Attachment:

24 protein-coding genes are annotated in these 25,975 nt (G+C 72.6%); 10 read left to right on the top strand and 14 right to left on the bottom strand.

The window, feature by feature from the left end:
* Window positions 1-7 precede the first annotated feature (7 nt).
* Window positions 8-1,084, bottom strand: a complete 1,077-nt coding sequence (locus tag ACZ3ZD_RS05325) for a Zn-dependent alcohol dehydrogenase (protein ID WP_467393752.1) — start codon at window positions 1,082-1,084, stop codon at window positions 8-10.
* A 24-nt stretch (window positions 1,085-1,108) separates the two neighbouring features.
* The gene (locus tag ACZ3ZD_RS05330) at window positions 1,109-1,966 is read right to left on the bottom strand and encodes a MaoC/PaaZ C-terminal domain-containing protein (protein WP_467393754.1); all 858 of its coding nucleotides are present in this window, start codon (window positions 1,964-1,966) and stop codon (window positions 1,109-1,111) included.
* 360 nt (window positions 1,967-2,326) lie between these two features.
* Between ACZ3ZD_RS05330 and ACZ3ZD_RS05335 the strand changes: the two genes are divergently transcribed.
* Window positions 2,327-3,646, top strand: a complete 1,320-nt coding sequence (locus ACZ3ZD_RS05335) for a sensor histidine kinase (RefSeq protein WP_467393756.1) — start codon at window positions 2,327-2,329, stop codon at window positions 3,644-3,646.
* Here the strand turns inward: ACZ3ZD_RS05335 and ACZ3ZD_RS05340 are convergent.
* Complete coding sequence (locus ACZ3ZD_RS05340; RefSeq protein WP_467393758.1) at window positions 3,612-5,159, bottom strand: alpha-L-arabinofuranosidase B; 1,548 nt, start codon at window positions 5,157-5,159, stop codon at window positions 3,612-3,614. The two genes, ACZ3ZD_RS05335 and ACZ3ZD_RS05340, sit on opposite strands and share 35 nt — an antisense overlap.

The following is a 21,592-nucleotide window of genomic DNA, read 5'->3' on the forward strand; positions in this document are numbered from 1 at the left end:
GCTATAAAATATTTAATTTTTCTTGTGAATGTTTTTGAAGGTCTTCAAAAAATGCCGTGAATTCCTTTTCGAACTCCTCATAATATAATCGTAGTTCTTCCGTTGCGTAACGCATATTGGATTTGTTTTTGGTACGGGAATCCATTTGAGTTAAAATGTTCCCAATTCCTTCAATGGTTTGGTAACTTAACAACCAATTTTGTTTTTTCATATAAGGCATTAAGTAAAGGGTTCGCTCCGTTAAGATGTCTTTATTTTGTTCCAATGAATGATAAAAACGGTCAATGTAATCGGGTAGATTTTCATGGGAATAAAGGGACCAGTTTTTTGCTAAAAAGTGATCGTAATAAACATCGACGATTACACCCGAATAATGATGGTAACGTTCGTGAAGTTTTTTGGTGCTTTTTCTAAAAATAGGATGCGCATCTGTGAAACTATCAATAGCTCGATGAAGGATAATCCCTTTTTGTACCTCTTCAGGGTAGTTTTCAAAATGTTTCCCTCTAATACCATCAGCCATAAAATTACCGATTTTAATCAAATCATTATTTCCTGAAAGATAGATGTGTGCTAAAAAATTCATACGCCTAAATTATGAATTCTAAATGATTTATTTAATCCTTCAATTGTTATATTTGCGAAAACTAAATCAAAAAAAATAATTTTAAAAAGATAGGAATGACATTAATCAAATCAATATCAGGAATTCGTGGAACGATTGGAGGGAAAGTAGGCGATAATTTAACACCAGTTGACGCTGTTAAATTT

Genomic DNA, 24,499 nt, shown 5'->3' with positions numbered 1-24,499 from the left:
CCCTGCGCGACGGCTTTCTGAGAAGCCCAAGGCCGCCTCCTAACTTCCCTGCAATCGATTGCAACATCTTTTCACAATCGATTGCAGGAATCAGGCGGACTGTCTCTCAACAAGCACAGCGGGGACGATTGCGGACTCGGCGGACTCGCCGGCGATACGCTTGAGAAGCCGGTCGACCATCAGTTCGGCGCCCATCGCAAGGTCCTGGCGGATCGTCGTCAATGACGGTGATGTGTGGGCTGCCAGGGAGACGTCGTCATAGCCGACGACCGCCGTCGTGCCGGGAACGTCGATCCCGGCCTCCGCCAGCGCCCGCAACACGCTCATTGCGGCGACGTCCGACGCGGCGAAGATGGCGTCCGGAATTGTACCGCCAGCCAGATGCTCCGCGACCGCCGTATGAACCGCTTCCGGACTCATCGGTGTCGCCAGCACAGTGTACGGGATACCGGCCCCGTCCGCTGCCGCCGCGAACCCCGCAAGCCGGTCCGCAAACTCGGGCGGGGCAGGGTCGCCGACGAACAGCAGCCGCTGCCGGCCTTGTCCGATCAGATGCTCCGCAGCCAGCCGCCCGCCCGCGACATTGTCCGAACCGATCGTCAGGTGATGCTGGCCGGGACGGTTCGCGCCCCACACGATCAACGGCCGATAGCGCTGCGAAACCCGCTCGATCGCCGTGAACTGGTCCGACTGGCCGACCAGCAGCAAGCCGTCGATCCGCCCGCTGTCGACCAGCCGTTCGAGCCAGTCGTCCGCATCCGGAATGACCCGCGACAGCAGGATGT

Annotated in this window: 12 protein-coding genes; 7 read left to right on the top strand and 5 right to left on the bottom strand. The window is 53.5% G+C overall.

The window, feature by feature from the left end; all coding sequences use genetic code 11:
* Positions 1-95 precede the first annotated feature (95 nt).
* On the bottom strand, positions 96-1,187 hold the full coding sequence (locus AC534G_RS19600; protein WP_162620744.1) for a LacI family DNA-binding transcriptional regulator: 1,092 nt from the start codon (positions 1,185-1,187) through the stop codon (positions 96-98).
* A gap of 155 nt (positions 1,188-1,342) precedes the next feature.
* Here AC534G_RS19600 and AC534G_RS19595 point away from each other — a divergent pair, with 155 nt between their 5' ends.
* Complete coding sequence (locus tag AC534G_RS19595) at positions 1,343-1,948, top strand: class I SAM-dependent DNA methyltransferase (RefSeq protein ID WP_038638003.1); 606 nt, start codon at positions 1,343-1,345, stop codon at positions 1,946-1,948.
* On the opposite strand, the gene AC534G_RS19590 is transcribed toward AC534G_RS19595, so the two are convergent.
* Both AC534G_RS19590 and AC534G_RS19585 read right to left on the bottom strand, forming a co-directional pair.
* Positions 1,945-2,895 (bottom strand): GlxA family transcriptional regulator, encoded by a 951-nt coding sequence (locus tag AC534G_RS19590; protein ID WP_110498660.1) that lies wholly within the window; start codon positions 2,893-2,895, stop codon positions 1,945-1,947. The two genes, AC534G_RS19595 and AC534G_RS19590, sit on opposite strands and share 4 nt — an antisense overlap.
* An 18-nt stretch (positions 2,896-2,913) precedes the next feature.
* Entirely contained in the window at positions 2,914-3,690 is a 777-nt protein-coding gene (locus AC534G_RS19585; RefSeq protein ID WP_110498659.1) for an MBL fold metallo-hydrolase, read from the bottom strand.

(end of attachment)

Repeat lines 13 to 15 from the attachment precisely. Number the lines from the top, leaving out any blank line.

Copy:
GCTATAAAATATTTAATTTTTCTTGTGAATGTTTTTGAAGGTCTTCAAAAAATGCCGTGAATTCCTTTTCGAACTCCTCATAATATAATCGTAGTTCTTCCGTTGCGTAACGCATATTGGATTTGTTTTTGGTACGGGAATCCATTTGAGTTAAAATGTTCCCAATTCCTTCAATGGTTTGGTAACTTAACAACCAATTTTGTTTTTTCATATAAGGCATTAAGTAAAGGGTTCGCTCCGTTAAGATGTCTTTATTTTGTTCCAATGAATGATAAAAACGGTCAATGTAATCGGGTAGATTTTCATGGGAATAAAGGGACCAGTTTTTTGCTAAAAAGTGATCGTAATAAACATCGACGATTACACCCGAATAATGATGGTAACGTTCGTGAAGTTTTTTGGTGCTTTTTCTAAAAATAGGATGCGCATCTGTGAAACTATCAATAGCTCGATGAAGGATAATCCCTTTTTGTACCTCTTCAGGGTAGTTTTCAAAATGTTTCCCTCTAATACCATCAGCCATAAAATTACCGATTTTAATCAAATCATTATTTCCTGAAAGATAGATGTGTGCTAAAAAATTCATACGCCTAAATTATGAATTCTAAATGATTTATTTAATCCTTCAATTGTTATATTTGCGAAAACTAAATCAAAAAAAATAATTTTAAAAAGATAGGAATGACATTAATCAAATCAATATCAGGAATTCGTGGAACGATTGGAGGGAAAGTAGGCGATAATTTAACACCAGTTGACGCTGTTAAATTT

Genomic DNA, 24,499 nt, shown 5'->3' with positions numbered 1-24,499 from the left:
CCCTGCGCGACGGCTTTCTGAGAAGCCCAAGGCCGCCTCCTAACTTCCCTGCAATCGATTGCAACATCTTTTCACAATCGATTGCAGGAATCAGGCGGACTGTCTCTCAACAAGCACAGCGGGGACGATTGCGGACTCGGCGGACTCGCCGGCGATACGCTTGAGAAGCCGGTCGACCATCAGTTCGGCGCCCATCGCAAGGTCCTGGCGGATCGTCGTCAATGACGGTGATGTGTGGGCTGCCAGGGAGACGTCGTCATAGCCGACGACCGCCGTCGTGCCGGGAACGTCGATCCCGGCCTCCGCCAGCGCCCGCAACACGCTCATTGCGGCGACGTCCGACGCGGCGAAGATGGCGTCCGGAATTGTACCGCCAGCCAGATGCTCCGCGACCGCCGTATGAACCGCTTCCGGACTCATCGGTGTCGCCAGCACAGTGTACGGGATACCGGCCCCGTCCGCTGCCGCCGCGAACCCCGCAAGCCGGTCCGCAAACTCGGGCGGGGCAGGGTCGCCGACGAACAGCAGCCGCTGCCGGCCTTGTCCGATCAGATGCTCCGCAGCCAGCCGCCCGCCCGCGACATTGTCCGAACCGATCGTCAGGTGATGCTGGCCGGGACGGTTCGCGCCCCACACGATCAACGGCCGATAGCGCTGCGAAACCCGCTCGATCGCCGTGAACTGGTCCGACTGGCCGACCAGCAGCAAGCCGTCGATCCGCCCGCTGTCGACCAGCCGTTCGAGCCAGTCGTCCGCATCCGGAATGACCCGCGACAGCAGGATGT